Grain SA interviews...Thoko Mavimbela
Owning a farm, expanding his business, helping other farmers and creating job opportunities are Thoko Mavimbela’s plans for the next five years. This 46-year-old farmer believes that using your hands and your brains is all you need to make a success.
Where and on how many hectares are you farming? What do you farm with?
I farm with maize and dry beans on 6 ha arable lands at Oshoek in the Gert Sibande District in Mpumalanga. This year I planted only 1 ha because I was afraid that we might have drought like last year. I also farm with broilers, where I buy one day old chicks, rear them and sell the chickens after eight weeks. I also sell some cooked chicken meat. I own a catering business at the Oshoek border gate at Swaziland, where I cook food and sell it to the people who are working there as well as to those crossing the border on a daily basis.
What motivates/inspires you?
I grew up on a farm at Paul Pietersburg where my parents farmed with maize, beans, potatoes and some vegetables My father owned ±260 goats and I was their shepherd. He also owned more than 140 cows and 300 sheep and I was also the sheep shearer. I was thus motivated to farm with broilers and maize.
Describe your strengths and weaknesses
Strengths: I buy one day old chicks and rear them using the maize which I harvest from my arable lands. I take this maize and mix it with other grains to feed those broilers. With my catering business I usually order between 200 and 300 one day old chicks, feed them for eight weeks and then sell them at R75 per chicken. I also cook the chicken meat and sell it at my catering business – I make between R200 and R240 per chicken. I also exchange the maize that I have planted for mealie meal to make porridge, which I also sell. I make ± R9 000 profit after paying all the expenses every month. Currently I own 28 cows, 40 goats and 70 chickens.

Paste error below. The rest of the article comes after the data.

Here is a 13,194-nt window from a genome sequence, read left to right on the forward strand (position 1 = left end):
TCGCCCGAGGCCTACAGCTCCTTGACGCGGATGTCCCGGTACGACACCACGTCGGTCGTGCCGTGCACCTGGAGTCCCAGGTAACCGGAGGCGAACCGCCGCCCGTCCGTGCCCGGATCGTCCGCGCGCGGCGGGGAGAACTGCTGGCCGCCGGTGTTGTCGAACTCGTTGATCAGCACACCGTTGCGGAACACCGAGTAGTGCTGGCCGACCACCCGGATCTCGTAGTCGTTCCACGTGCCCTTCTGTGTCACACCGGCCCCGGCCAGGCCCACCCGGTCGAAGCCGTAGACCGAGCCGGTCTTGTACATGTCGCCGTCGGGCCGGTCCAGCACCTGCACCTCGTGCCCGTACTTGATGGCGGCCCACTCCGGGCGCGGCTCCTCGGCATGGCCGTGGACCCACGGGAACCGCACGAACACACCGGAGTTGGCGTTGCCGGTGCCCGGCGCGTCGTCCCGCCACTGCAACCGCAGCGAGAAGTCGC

Weaknesses: Our soils were very acidic before which resulted in a very low yield.
What was your crop yield when you started farming? What are your respective yields now?
Before we joined Grain SA we used to yield between 20 and 30 bags/ha. After joining Grain SA in 2007 we gradually improved and now we yield more than 100 bags/ha. With beans we were yielding between 10 and 15 bags/ha and now we are yielding between 1,5 t/ha and 2 t/ha.
What do you think was the main contributor to your progress and success?
I think what contributed to my success is the training that I received from Grain SA on farming with maize and other grains in a more professional and productive manner. I also attended other courses organised by DARDLEA as well as other organisations.
What training have you received to date and what training would you still like to do?
I have completed the Introduction to Maize Production offered by Grain SA; the Farm Business Management Level 1 offered by DARDLEA; the Occupation Health and Safe Environment offered by Grain SA; the Seedling Production offered by DARDLEA; and the Cultivation Training Course offered by DARDLEA. I would like to be trained in Farm Management, Human Resource Management as well as Maintenance of Farm Machinery.
Where do you see yourself in five years time? What would you like to achieve?
In five years’ time I would like to own a farm where I can farm with both livestock and grain. I also want to expand my business by acquiring more land so that I can plant grain on a big scale. To build my own abattoir is also part of my five-year plan – this way I can help other smallholder farmers so that they can also develop and I will thus be creating job opportunities for the unemployed.
What advice do you have for young aspiring farmers?
My advice to the young aspiring farmers is that the soil is a company which won’t be closed. The soil will always be there to be used to produce crops as long as you use your brain and your hands to work on it. It is good to have your own business and work for yourself unlike working for somebody else who will one day kick you out. Before you start any farming business make sure there is a market for your product.
Article submitted by Jerry Mthombothi, Development Co-ordinator of the Grain SA Farmer Development Programme, Mpumalanga. For more information, send an email to firstname.lastname@example.org.
Publication: March 2017